For reporter Basil John ‘16, Hurricane Florence was more than just national news.
After covering the storm, John learned that his apartment and many of his possessions had been destroyed. But even through the devastation, he continued his coverage of the storm.
Dedication like John’s does not go unnoticed. Only two years after graduating, the School of Journalism alum has already reported on major news, like Florence. Now, he’s moving his career to the next level, as he embarks on a new journey as a reporter for WRIC in Richmond, VA.
But no matter how far John’s journey takes him from Stony Brook, he stays close to the School of Journalism, keeping in touch with his mentors along the way.
What’s the biggest thing people don’t realize about what it’s like to cover a hurricane?
So many people think that reporters are just putting themselves out there for the fun of it. I like to consider journalists the second line of emergency response. You have your police officers, the fire department, and emergency response, but the next line is the journalists who are trying to inform the public about what’s happening. The reason we put ourselves out there is so that people can see the conditions, but at the same time we’re not trying to put ourselves in danger. We’re trying to provide you with the understanding of what these conditions are like and then getting into as safe a place as possible.
Part of your work on the storm was covering the impact that it’s had on your own community. How did the personal element of this affect your reporting?
Man, it was different. It’s kind of something you don’t expect. You always try to empathize with what you’re reporting, but this was the first time where I genuinely could sympathize with the people who were affected. I’m part of this community and I’m also part of this large group of people who were displaced by the hurricane. I didn’t have a home to go to once I finished my 24 hour coverage. I had co-workers there for me but I was struggling, while still trying to work. It’s crazy thinking back to it. There were so many people I talked to that couldn’t go home and I could really relate to them. I’ve been a part of major storms before. I was at Stony Brook during Superstorm Sandy, but it’s only now that I really understand that feeling of coming home to your apartment where everything is in shambles and all you can do is cry.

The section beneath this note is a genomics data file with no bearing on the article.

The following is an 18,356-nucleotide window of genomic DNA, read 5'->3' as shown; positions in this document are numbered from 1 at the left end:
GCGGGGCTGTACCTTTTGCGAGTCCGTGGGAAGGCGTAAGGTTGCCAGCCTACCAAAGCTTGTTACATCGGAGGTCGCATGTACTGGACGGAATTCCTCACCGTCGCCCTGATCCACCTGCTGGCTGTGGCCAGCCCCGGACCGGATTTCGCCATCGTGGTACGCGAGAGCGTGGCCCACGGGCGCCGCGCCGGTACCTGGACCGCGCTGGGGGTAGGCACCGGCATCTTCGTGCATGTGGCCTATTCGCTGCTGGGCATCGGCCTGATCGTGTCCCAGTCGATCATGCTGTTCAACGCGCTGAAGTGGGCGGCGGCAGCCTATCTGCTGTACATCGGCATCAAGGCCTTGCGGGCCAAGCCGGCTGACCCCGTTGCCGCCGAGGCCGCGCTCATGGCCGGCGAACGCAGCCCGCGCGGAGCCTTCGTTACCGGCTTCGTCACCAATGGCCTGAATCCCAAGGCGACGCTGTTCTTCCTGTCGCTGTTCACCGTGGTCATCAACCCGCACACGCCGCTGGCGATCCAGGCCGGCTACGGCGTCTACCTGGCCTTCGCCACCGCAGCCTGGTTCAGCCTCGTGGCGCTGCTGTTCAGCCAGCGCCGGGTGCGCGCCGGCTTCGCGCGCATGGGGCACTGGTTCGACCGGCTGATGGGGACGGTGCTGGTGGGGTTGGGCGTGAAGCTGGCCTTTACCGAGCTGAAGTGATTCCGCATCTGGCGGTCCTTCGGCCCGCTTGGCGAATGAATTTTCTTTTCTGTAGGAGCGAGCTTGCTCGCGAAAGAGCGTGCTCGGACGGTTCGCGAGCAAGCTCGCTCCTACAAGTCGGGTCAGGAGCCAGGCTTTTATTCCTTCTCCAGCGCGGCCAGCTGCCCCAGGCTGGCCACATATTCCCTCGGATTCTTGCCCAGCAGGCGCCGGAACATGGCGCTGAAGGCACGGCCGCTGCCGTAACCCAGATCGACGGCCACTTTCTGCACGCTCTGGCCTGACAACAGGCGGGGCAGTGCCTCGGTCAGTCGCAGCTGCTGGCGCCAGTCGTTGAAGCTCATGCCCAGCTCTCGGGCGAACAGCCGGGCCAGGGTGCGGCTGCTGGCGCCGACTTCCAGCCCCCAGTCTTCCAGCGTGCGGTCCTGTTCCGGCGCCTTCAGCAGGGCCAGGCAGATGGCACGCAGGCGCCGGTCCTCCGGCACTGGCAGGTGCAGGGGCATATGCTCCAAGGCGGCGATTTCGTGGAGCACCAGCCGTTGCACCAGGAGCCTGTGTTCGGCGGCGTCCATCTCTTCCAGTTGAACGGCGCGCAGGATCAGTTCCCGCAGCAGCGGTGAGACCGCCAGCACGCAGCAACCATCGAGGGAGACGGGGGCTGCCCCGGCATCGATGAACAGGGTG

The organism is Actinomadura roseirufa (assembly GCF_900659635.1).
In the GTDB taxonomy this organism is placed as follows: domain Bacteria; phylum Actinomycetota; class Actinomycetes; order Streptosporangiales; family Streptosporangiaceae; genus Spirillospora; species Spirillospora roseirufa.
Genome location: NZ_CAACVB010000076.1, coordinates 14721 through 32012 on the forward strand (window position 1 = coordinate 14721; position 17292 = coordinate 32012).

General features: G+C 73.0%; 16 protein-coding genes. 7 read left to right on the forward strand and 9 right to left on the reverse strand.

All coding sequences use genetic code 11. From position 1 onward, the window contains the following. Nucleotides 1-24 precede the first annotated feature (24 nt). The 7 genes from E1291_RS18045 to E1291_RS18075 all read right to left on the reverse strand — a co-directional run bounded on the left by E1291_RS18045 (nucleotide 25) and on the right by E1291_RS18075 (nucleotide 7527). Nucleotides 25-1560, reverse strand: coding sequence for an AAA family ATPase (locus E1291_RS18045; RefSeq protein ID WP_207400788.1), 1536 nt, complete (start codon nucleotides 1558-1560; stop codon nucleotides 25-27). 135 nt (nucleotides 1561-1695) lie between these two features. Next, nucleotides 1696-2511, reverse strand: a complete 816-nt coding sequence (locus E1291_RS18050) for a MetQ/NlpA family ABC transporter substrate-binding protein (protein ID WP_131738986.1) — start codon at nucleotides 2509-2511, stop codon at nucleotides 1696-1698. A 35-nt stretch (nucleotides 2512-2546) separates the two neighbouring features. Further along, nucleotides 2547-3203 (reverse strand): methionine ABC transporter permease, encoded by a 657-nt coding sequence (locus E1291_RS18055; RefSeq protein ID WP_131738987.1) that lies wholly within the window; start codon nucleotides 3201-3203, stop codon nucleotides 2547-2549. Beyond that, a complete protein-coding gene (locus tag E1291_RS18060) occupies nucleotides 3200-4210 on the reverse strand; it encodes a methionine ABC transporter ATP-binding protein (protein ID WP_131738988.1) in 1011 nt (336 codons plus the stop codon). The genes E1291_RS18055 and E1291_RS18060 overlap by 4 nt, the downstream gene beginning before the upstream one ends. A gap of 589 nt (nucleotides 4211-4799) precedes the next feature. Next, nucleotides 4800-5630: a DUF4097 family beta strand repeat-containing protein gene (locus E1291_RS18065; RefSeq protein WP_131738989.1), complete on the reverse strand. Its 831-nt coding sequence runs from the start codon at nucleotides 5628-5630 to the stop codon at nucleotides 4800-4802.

So, what has the aftermath of the storm been like for you?
Right after the storm, it was just hard. Thankfully my co-workers opened their doors to me and I was able to sleep in their homes while I tried to get things into place. That week after was a lot of getting my stuff together, contacting my insurance agency and applying for grants. Meanwhile, I’m still trying to do my job. The weekend after the hurricane, I had plans to fly up to New York and kept those plans, because I had nothing here.
When I finally got into a new apartment, I had a junk removal service come and take a lot of stuff out of the old apartment. Then a moving service came to take what little I did have left to move. I can tell you though, the most satisfying experience is having your own roof over your head. I appreciate what my co-workers did, but I always felt like a burden. You get into your routine, and it’s tough not to be able to follow it. So, having my own roof over my head was really great, even if I only had an air mattress to sleep on at first.
Shortly after the storm, I heard back from a reporting job I had applied to, so it looks like I’ll be moving again.
Where are you heading?
I’ve actually been offered a reporting job in Richmond, Virginia. Today is my last day at my station in Wilmington and then I’ll be moving over the next few days. I’m really excited about these changes.
In only two years since your graduation in 2016, you’ve already covered major news in Hurricane Florence and now you’ve received another exciting job offer. How does that happen? How do you get there?
I graduated in May 2016 and I took a little break over the summer and wanted to enjoy my last summer off. I was applying for jobs, but it was tough. I applied to 40 or 50 stations and I only heard back from three that didn’t really pan out.
I still remember it was the beginning of January and I decided to send out one last application. If I didn’t get a job by January, I was going to reach out to my professors at Stony Brook to see if they could put me in touch with someone. That afternoon, I got an email back from the News Director for WWAY. We did an interview and a week later he called me and asked me if I’d like to move down to Wilmington, NC for a news job. I was just over the moon. I knew the South was very different from New York, but I was really excited. I had two weeks to move down, so I got an apartment and a car and drove 10 hours down. It happened just like that. I’ve learned a lot in my two years here.
You started your journalism career at the Statesman. How did it feel the first time you stepped in front of the camera for a big story?
When I first got to Stony Brook, I always had the intention of being on camera. A good friend of mine at the time was working at the Statesman and he suggested that I join. At first, I didn’t do a lot, but I always gave my opinion. Then, the person in charge of the multimedia section, Nina Lin, approached me and said she liked my sense of humor.